(New York, December 31, 1998) — Human Rights Watch condemns the fatal shooting by soldiers of at least three Ijaw youths holding a peaceful demonstration yesterday in Yenagoa, the capital of Bayelsa State in the Niger Delta.
Another twelve deaths are reliably reported but their names not confirmed. Following the demonstration, which was to demand the withdrawal of oil companies operating in Nigeria, Military Administrator of Bayelsa State declared a state of emergency, imposed a dusk to dawn curfew, and banned all meetings. At least twelve demonstrators were arrested and taken to an army camp outside Port Harcourt.
"This is a serious backward step for Nigeria," said Peter Takirambudde, executive director of the Africa Division of Human Rights Watch. "Head of State General Abdulsalami Abubakar has been moving the country in the right direction, but these killings and the declaration of a state of emergency in Bayelsa State raise concerns that the current government is returning to the repressive methods used by the Abacha regime."
Human Rights Watch called for the government to establish an immediate inquiry into the shootings and to discipline or charge those responsible, as appropriate; to release or charge before the ordinary courts those arrested; and to respect the rights of Nigerian citizens to internationally guaranteed rights to freedom of assembly, association and expression. Human Rights Watch called on the oil companies operating in Nigeria to urge the government to exercise restraint and abide by its obligations to respect international human rights law.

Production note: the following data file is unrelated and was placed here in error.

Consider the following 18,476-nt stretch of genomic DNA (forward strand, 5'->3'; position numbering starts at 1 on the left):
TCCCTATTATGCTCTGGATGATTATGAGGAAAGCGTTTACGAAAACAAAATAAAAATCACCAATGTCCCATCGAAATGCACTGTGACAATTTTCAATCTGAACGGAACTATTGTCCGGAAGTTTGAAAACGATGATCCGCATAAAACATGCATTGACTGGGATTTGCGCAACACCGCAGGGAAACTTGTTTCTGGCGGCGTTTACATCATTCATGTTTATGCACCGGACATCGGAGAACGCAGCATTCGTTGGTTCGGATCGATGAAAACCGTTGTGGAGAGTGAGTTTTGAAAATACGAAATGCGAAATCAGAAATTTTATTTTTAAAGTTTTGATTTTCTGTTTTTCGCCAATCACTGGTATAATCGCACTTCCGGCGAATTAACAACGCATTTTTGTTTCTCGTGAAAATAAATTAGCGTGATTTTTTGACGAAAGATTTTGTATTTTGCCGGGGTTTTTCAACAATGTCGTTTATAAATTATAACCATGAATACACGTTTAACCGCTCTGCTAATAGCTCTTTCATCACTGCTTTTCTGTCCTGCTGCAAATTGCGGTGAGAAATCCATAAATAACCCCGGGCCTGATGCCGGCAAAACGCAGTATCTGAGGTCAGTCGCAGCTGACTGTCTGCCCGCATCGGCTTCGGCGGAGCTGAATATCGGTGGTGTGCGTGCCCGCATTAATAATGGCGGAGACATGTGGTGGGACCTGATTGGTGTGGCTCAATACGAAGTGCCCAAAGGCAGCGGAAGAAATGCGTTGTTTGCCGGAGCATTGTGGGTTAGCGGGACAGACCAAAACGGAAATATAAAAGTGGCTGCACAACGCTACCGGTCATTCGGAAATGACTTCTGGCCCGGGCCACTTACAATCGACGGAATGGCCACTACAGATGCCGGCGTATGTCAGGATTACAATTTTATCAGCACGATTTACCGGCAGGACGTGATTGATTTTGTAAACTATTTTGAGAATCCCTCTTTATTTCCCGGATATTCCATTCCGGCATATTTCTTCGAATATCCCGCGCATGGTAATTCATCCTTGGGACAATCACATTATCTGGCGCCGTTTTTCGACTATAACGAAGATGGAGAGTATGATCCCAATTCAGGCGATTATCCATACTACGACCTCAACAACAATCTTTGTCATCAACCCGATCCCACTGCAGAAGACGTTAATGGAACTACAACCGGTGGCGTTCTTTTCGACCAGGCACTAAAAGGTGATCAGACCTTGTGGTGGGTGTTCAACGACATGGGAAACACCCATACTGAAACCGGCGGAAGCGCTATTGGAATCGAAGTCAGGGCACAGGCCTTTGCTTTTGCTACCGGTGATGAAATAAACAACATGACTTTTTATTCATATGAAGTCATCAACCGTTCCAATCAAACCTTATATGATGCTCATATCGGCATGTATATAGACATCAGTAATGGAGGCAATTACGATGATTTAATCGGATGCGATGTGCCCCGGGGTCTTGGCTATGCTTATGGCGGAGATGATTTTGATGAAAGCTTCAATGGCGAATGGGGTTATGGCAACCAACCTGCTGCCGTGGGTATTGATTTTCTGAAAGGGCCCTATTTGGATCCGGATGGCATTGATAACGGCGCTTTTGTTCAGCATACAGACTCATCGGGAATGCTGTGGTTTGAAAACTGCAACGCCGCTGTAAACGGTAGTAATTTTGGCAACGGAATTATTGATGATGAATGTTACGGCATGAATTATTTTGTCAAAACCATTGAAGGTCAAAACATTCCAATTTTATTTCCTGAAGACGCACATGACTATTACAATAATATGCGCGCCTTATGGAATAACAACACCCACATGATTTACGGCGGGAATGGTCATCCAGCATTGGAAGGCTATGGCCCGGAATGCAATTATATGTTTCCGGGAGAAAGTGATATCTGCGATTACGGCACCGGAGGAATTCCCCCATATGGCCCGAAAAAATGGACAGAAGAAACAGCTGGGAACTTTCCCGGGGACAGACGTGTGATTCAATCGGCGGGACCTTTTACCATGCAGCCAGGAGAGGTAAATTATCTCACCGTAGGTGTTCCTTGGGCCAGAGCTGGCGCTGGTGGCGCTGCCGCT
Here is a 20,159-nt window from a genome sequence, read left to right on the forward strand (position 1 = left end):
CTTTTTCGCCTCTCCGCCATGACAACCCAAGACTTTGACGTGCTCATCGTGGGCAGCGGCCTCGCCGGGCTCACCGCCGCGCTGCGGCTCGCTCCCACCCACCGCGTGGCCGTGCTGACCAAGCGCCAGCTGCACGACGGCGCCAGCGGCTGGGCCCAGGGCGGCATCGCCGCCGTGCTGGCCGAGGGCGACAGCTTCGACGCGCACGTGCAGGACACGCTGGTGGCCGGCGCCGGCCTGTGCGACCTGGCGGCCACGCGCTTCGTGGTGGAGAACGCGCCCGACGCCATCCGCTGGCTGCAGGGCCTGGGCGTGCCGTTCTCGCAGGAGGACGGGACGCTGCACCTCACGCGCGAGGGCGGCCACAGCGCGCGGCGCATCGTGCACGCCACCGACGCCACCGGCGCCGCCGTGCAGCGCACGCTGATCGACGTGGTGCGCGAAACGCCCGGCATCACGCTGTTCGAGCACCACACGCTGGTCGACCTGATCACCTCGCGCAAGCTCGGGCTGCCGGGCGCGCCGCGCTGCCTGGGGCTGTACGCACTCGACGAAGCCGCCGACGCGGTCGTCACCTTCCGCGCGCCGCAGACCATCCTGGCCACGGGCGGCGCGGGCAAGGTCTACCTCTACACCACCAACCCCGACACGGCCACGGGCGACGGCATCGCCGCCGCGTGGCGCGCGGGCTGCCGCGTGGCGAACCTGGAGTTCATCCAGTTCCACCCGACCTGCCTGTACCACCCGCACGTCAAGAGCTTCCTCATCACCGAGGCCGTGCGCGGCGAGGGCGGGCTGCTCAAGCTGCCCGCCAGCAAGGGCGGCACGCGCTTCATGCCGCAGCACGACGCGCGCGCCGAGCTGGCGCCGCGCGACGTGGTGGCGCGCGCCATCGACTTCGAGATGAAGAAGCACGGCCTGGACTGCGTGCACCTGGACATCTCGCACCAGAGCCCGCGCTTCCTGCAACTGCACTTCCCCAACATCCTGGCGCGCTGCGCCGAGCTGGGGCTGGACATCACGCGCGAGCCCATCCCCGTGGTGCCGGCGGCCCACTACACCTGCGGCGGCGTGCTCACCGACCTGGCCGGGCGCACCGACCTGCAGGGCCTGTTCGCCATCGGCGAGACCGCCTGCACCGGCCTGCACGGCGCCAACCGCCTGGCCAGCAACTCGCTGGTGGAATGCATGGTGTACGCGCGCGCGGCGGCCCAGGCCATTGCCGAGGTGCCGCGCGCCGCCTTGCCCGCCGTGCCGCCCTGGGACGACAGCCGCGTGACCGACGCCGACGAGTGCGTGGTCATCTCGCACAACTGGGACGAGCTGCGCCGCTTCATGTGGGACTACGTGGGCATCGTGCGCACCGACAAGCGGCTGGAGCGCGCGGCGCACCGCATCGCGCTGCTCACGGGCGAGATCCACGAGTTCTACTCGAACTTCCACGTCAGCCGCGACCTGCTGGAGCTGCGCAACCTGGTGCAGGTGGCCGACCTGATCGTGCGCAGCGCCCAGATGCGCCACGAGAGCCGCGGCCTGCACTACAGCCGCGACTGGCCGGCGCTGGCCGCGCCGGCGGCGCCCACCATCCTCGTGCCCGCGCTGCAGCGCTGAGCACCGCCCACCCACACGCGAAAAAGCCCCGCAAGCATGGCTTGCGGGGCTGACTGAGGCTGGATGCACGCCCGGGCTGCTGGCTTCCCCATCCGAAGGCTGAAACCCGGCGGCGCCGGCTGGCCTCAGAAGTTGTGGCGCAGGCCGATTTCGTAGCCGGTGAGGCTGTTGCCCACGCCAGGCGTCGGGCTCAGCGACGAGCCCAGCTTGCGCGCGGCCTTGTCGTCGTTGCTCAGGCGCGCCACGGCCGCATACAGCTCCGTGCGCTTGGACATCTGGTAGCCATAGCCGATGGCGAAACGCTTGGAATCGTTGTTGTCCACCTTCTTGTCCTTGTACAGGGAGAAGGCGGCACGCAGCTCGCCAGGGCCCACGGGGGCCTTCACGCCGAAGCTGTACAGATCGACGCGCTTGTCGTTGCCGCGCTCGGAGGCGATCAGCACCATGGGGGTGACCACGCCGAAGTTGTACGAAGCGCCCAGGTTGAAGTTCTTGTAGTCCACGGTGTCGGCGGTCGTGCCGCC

The youths shot dead were among those demonstrating in different communities across the Ijaw areas of the Niger Delta in support of the "Kaiama Declaration" adopted by Ijaw youths on December 11. The Declaration stated that any oil company employing the services of the Nigerian security forces would be "viewed as an enemy of the Nigerian people" and advised oil company staff and contractors to withdraw from Ijaw territory by December 30. The youths demanded that all multinational oil companies should "extinguish their flares and withdraw from Ijawland" by January 1, 1999. The latest shootings of unarmed demonstrators are part of a pattern of abuses against those protesting the activities of the oil companies operating in the Niger Delta.